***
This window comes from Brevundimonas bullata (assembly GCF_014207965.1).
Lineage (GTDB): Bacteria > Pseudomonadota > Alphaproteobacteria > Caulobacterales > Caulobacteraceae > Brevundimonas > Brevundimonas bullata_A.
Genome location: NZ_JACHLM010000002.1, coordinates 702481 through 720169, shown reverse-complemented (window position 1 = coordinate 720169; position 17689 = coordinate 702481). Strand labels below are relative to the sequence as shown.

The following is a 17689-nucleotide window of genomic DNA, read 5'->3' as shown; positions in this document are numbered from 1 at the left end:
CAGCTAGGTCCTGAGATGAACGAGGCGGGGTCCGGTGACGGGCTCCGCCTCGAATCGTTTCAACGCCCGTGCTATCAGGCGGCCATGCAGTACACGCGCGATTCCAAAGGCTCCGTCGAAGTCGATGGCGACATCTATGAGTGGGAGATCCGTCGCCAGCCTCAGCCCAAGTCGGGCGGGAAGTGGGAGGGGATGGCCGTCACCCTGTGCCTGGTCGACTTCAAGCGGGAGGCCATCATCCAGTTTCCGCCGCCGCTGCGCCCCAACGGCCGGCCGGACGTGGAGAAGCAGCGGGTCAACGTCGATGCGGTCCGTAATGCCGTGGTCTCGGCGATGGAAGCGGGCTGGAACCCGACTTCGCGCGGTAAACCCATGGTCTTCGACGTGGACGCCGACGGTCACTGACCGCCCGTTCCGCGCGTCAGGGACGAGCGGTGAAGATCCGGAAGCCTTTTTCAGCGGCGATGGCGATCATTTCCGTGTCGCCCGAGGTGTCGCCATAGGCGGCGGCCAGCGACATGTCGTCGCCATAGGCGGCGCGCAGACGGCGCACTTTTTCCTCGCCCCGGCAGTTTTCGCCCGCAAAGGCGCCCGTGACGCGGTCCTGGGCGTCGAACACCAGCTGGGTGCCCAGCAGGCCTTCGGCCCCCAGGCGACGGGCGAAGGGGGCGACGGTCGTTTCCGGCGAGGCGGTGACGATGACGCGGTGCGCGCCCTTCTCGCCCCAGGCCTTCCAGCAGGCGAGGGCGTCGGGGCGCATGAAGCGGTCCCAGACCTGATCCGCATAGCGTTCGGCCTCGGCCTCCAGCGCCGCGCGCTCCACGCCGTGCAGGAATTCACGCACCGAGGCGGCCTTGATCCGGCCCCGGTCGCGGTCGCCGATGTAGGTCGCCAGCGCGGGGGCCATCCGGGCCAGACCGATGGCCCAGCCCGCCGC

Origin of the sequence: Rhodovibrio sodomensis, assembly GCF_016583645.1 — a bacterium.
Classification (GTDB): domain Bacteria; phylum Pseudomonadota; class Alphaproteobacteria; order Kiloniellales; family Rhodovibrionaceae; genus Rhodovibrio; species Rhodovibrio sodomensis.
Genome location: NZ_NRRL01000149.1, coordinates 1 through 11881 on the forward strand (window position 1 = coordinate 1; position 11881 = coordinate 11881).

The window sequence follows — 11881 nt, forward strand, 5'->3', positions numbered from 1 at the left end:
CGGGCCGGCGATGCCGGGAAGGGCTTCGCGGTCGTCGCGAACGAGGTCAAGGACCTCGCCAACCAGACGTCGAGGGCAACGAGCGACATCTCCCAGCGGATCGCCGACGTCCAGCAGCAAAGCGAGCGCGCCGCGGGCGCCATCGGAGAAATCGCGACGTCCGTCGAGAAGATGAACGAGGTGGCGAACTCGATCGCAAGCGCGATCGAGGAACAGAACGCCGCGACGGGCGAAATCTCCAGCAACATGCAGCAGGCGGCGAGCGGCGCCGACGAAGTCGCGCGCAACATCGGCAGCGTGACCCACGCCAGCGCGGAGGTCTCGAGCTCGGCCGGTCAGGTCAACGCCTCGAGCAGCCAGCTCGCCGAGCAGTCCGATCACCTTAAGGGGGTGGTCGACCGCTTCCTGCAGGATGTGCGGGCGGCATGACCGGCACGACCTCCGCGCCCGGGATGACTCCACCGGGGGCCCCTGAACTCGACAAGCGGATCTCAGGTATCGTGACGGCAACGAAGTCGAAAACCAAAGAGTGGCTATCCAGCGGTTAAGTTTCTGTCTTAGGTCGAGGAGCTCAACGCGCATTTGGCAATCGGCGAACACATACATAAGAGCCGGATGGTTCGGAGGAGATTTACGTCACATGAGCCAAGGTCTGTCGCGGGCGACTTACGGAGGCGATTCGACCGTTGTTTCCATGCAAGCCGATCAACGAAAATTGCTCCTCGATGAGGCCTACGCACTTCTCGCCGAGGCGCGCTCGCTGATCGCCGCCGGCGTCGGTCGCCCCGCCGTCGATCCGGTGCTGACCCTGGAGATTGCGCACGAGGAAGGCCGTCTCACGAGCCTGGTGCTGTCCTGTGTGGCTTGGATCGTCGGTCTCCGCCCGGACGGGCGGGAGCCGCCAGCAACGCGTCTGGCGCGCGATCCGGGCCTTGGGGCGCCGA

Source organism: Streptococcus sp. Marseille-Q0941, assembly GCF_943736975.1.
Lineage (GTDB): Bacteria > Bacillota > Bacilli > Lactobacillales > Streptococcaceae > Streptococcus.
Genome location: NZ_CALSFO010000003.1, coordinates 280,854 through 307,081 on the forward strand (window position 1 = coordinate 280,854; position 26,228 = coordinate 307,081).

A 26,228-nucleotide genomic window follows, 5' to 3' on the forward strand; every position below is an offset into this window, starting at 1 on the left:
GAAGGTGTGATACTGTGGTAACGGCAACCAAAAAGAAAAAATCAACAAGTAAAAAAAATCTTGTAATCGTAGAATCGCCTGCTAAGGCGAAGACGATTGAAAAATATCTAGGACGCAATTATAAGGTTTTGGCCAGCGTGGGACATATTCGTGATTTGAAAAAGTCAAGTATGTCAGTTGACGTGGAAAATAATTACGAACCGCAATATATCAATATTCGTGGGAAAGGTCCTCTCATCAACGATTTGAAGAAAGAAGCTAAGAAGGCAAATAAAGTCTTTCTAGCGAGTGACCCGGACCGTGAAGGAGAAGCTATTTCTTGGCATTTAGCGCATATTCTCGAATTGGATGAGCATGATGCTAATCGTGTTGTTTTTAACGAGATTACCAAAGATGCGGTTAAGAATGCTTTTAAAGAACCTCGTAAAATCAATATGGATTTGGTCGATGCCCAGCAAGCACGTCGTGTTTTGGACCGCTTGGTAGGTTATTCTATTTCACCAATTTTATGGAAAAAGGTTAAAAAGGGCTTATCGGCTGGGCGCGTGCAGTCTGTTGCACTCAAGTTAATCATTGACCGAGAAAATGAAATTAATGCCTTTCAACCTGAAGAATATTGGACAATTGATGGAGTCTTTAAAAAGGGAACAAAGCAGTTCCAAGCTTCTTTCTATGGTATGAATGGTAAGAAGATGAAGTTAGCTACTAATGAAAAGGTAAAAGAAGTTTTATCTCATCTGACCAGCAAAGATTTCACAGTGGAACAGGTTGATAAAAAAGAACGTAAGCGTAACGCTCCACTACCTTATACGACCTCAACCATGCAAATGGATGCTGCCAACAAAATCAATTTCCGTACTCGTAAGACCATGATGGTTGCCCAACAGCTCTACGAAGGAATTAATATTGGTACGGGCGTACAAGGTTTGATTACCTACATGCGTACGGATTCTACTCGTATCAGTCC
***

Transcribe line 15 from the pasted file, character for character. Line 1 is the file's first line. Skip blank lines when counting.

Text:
GAAGGTGTGATACTGTGGTAACGGCAACCAAAAAGAAAAAATCAACAAGTAAAAAAAATCTTGTAATCGTAGAATCGCCTGCTAAGGCGAAGACGATTGAAAAATATCTAGGACGCAATTATAAGGTTTTGGCCAGCGTGGGACATATTCGTGATTTGAAAAAGTCAAGTATGTCAGTTGACGTGGAAAATAATTACGAACCGCAATATATCAATATTCGTGGGAAAGGTCCTCTCATCAACGATTTGAAGAAAGAAGCTAAGAAGGCAAATAAAGTCTTTCTAGCGAGTGACCCGGACCGTGAAGGAGAAGCTATTTCTTGGCATTTAGCGCATATTCTCGAATTGGATGAGCATGATGCTAATCGTGTTGTTTTTAACGAGATTACCAAAGATGCGGTTAAGAATGCTTTTAAAGAACCTCGTAAAATCAATATGGATTTGGTCGATGCCCAGCAAGCACGTCGTGTTTTGGACCGCTTGGTAGGTTATTCTATTTCACCAATTTTATGGAAAAAGGTTAAAAAGGGCTTATCGGCTGGGCGCGTGCAGTCTGTTGCACTCAAGTTAATCATTGACCGAGAAAATGAAATTAATGCCTTTCAACCTGAAGAATATTGGACAATTGATGGAGTCTTTAAAAAGGGAACAAAGCAGTTCCAAGCTTCTTTCTATGGTATGAATGGTAAGAAGATGAAGTTAGCTACTAATGAAAAGGTAAAAGAAGTTTTATCTCATCTGACCAGCAAAGATTTCACAGTGGAACAGGTTGATAAAAAAGAACGTAAGCGTAACGCTCCACTACCTTATACGACCTCAACCATGCAAATGGATGCTGCCAACAAAATCAATTTCCGTACTCGTAAGACCATGATGGTTGCCCAACAGCTCTACGAAGGAATTAATATTGGTACGGGCGTACAAGGTTTGATTACCTACATGCGTACGGATTCTACTCGTATCAGTCC